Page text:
Hawk-Dove: Evolutionary Game Theory in a Nutshell

Sorry about the absence last week. I fell ill and was unable to write anything for that week. This post was originally supposed to appear last Monday.

Prisoner’s Dilemma. Battle of the Sexes. Chicken. Matching Pennies. Stag Hunt. Rock, Paper, Scissors. All the various types of auctions. I have just listed before me a series of games. Not games in the conventional sense of the word (except for Rock, Paper, Scissors) although all can be played as such. These games are instead classic examples of mathematical structures. And the mathematics used to analyze these structures is called game theory. Game theory is a way of understanding how individuals with a set strategies choose and use their strategies to come out with the highest payoff possible. It is a powerful tool used to understand social situations but also has a lot of relevance to evolutionary theory. After all, what is evolutionary theory than individuals of a species (or two different species) competing with their own strategies to come on top (in this case, a higher net reproduction rate)? Game theory has spawned an entire subdivision of the field of evolutionary biology. And one of the classic evolutionary games is called Hawk-Dove.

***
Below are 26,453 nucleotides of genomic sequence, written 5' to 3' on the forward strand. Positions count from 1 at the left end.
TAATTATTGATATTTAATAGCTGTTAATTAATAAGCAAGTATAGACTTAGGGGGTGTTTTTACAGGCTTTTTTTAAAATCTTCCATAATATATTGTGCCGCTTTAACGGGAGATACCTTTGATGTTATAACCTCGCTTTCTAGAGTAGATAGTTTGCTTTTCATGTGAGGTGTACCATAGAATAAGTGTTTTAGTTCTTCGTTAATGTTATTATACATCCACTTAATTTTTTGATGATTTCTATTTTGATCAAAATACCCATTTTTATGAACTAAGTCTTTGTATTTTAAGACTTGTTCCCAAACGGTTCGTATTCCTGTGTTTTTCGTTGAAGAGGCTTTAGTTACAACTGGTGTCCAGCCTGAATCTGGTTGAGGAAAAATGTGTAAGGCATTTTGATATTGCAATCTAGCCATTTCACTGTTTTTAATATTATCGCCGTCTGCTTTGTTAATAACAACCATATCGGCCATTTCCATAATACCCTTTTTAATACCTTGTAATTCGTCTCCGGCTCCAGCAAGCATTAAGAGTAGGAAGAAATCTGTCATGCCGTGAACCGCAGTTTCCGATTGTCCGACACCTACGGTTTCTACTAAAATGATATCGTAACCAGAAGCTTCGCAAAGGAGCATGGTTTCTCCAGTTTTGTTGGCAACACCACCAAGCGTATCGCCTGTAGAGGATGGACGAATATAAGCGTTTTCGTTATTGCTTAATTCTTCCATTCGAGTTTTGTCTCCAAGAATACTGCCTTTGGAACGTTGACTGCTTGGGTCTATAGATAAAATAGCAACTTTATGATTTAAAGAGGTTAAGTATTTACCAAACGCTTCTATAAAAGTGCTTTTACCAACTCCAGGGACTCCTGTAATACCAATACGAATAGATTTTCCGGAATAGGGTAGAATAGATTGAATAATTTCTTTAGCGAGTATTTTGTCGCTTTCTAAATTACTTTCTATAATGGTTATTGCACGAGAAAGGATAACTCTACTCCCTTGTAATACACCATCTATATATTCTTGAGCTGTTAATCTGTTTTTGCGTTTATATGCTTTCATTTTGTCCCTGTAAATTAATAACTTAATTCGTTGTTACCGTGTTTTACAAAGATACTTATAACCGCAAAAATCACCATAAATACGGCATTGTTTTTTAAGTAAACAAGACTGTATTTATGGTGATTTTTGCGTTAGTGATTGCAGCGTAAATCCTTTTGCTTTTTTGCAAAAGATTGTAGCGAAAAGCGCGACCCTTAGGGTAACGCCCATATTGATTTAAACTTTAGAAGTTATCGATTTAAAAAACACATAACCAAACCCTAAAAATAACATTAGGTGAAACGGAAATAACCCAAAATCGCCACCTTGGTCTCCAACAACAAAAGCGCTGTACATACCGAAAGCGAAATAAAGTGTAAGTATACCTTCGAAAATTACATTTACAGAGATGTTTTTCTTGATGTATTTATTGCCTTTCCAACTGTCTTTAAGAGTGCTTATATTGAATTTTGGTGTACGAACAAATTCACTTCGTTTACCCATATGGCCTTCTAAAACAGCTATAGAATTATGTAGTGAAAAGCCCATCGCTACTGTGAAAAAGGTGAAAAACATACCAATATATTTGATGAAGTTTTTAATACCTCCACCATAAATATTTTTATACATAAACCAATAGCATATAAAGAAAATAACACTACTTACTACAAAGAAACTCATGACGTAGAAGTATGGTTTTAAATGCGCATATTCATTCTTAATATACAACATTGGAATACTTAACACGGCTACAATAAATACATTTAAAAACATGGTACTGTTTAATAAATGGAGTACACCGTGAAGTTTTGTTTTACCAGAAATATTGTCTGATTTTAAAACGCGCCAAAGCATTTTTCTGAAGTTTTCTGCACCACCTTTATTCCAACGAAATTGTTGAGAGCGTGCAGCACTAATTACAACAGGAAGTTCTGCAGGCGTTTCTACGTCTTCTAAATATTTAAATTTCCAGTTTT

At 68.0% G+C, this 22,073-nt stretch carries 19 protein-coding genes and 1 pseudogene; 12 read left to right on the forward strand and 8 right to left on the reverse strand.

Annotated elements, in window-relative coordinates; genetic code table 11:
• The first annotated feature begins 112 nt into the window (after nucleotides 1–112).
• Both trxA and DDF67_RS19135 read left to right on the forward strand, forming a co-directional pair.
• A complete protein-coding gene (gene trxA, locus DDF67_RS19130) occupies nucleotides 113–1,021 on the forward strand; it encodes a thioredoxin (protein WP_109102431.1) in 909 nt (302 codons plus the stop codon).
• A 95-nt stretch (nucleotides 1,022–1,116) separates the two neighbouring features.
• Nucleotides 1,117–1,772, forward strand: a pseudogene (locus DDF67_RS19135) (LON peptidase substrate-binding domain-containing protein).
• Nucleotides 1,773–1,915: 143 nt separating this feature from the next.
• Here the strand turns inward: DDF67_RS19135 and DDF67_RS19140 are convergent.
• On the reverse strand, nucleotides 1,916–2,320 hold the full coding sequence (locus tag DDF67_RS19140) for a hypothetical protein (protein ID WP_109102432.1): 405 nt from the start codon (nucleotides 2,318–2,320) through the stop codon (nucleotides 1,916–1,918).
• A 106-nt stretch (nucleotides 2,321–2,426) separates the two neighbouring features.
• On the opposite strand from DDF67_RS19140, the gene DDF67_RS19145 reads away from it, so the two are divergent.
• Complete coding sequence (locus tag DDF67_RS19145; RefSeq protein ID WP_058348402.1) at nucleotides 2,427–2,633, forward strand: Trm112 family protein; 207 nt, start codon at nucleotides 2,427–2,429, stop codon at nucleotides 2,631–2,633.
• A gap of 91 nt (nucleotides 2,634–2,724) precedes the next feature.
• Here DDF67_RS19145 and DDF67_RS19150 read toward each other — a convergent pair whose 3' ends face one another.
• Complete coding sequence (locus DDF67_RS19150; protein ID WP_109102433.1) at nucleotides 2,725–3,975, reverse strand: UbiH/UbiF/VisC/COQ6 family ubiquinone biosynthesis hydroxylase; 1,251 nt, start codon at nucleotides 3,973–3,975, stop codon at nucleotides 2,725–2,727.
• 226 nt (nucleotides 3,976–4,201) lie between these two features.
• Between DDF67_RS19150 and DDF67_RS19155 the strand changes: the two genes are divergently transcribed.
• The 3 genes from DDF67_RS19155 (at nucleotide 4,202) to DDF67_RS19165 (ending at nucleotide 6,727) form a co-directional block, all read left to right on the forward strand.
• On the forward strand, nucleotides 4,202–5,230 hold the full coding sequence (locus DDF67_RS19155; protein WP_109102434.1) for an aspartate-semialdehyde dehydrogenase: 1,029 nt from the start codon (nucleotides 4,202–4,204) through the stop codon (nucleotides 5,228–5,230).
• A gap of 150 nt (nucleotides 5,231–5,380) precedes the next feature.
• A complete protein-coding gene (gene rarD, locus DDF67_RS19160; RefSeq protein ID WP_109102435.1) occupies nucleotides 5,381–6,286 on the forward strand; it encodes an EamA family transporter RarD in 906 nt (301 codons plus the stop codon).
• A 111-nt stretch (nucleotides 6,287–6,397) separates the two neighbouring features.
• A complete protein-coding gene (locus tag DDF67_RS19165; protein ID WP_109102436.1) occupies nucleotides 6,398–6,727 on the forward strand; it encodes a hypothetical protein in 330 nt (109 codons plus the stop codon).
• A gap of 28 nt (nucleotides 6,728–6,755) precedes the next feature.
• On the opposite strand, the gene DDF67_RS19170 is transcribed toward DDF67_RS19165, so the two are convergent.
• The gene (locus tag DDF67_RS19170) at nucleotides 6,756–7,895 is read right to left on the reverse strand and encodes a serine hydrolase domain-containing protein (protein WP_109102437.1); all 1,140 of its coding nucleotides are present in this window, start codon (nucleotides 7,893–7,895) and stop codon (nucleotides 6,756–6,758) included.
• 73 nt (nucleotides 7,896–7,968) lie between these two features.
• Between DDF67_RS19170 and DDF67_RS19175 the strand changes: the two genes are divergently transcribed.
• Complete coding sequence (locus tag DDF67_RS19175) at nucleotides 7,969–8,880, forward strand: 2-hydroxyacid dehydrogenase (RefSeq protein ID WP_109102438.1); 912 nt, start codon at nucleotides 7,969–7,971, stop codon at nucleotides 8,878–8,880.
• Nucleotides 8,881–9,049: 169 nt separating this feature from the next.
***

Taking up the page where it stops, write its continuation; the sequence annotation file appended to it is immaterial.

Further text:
In 1973, John Maynard-Smith and George Price, an aeronautical engineer and chemist respectively before becoming evolutionary biologists, wrote a Nature paper which first described the Hawk-Dove game. In the Hawk-Dove game, two individuals of a certain species meet over a resource. When they meet, there are one of two possible strategies: Hawk or Dove. Dove are peaceful. Hawks are fighters. Depending on which two meet, then the resources are divided in a specific manner. When two doves meet, they share the resources in an equal manner. When a dove meets a hawk, the hawk gets all the resource while the dove gets nothing. And when a hawk meets a hawk, they fight, with a cost, and the resource goes to the winner. To make the analysis easier, let us assume all hawks are identical in their ferocity, and therefore the outcome for a hawk meeting another hawk is a one-half chance of winning the resource minus the cost of fighting (Further clarification: the losing hawk gets nothing but suffers no costs. Realistically, both would receive a cost but mathematically, it does not matter).Now, let us assume there is a population of this species, each with a randomly chosen mixture of hawks and doves. What will be the final ratio of hawks to doves in the population?